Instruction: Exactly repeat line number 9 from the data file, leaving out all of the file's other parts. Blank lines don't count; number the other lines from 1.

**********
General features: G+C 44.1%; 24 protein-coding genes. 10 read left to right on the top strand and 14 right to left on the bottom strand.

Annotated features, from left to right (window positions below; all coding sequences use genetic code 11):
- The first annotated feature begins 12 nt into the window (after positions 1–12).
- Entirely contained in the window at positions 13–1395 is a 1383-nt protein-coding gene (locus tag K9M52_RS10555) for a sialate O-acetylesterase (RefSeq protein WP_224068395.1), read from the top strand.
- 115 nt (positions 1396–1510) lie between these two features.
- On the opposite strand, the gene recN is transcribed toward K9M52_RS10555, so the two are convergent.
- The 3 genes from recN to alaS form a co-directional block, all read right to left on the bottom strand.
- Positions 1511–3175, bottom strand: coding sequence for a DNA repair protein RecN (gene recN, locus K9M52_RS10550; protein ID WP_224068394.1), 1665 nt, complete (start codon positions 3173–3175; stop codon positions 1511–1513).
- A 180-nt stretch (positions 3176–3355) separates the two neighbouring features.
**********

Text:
- A 180-nt stretch (positions 3176–3355) separates the two neighbouring features.